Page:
Published in: on September 27, 2015 at 1:49 am  Comments (1)  
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PETER HOUSER REPORT by Bud Houser

Bud Houser has been doing HOUSER research, mostly in Lincoln County area, for many years. He shared several articles with me tht I included in my first genealogy blog and I have reposted it here.

WEDNESDAY, JUNE 14, 2006
Peter Houser by Bud Houser
— 288 —
PETER HOUSER, SR.
Peter Houser, third child of John Houser and Mary E. Wehrly was born about 1751 in North Corodus Twp. York Co. Pennsylvania. He was about twelve years old when his father died in 1763. But, Peter and his older brother John (about seventeen years old) shared their father’s estate. Their sisters, Elizabeth and Juliana, and their young brothers, Henry, Jacob and George, did not share in the estate. Despite their adolescence, John and Peter took the lead in working their land and helping support their mother and brothers and sisters. They received help from their father’s brother, Jacob, who lived nearby. As they grew to manhood, John was interested in farming, but Peter developed skills as a blacksmith and practiced that trade during his life. Peter and John served in the Revolutionary War. They were Lutheran. Peter married Eva Maria Catherine Dhome in York Co. Pennsylvania about 1776. She was the daughter of Benedict and Veronika Dhome and was christened on 20 Jul 1760 in York Co.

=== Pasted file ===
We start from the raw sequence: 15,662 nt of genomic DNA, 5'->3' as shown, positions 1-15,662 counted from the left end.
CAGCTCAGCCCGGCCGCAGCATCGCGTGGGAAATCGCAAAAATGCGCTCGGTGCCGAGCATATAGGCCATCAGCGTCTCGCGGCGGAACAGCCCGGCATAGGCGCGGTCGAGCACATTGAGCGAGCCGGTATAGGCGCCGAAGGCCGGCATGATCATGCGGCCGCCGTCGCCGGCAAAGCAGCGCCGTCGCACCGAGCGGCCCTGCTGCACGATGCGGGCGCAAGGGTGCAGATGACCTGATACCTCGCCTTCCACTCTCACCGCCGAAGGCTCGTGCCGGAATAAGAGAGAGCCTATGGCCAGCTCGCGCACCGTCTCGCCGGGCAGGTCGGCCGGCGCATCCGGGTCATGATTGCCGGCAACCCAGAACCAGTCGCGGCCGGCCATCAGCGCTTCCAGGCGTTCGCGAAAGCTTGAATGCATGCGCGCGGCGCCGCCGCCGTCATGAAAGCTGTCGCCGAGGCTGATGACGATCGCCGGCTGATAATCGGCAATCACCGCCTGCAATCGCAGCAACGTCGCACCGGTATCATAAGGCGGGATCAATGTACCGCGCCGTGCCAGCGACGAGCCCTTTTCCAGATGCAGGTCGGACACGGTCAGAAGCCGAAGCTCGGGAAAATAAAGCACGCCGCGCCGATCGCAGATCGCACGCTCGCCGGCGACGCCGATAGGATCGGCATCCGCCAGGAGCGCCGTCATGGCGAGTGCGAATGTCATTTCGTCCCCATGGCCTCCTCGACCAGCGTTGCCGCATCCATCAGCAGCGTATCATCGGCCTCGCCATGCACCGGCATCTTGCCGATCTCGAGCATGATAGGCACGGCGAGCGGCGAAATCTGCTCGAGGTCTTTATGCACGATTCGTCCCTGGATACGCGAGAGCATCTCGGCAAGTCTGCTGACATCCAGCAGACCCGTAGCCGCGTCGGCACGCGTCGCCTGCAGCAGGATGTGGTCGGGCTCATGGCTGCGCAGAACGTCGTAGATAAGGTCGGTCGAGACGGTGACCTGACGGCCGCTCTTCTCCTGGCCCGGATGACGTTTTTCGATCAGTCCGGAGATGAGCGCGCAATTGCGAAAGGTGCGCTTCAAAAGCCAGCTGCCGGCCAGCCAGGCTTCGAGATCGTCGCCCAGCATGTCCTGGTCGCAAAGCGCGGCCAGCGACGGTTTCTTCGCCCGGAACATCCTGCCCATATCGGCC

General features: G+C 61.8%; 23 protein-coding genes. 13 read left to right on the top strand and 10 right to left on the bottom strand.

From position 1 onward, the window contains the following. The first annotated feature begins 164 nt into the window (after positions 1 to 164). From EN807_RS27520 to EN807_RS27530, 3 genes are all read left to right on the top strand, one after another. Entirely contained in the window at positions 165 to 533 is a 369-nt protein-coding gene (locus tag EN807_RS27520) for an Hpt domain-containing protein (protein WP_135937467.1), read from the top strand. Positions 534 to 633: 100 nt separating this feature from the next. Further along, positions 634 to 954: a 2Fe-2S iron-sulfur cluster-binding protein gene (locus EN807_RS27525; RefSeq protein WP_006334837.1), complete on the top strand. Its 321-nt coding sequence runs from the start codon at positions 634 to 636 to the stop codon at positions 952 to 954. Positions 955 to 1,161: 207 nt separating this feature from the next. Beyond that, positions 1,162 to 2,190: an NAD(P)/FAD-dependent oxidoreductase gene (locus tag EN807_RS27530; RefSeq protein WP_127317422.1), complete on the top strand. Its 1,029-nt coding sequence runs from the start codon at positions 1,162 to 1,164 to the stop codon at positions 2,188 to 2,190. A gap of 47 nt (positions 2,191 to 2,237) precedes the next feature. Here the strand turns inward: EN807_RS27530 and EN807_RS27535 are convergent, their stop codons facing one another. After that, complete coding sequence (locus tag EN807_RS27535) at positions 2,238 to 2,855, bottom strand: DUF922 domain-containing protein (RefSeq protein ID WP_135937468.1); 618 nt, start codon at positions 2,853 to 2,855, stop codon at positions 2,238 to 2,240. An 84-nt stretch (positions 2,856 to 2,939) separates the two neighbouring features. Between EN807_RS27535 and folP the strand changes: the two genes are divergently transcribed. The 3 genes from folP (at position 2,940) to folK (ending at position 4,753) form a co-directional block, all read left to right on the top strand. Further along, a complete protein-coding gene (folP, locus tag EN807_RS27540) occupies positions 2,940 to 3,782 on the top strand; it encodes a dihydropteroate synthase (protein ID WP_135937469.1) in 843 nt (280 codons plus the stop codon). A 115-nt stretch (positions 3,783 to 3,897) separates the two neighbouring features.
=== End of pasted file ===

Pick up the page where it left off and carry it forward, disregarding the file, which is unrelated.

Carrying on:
Mary E. Wehrly, their mother, died about 1780, when Peter was about 29 years old. He remained in York Co. for another 15 Years, but he began to hear glowing reports of Lincoln Co. North Carolina from his brother, Henry, who had obtained a land grant there in 1784. Finally, in 1795, when Peter was about 44 years old, he and his brother, John, moved to Lincoln Co. Peter lived there for the remaining fifty years of his life. He is believed to have died about 1846, aged 95 and some say that he was “insane” at the time of his death. However, he did not die intestate. His will was probated in March 1846. But, he named only one of his daughters, Elizabeth and her husband, Peter Reep.

Peter Houser is believed to have had several other children, possibly as many as eight. But identification of all the children is difficult and uncertain. Several researchers, as well as the author of this article, have agreed on six, and there are two others with a more tenuous claim. The six accepted siblings have been prolific and their progeny quickly scattered throughout the south and the west. There have been various efforts to pull this “dynasty” together. The “granddaddy” of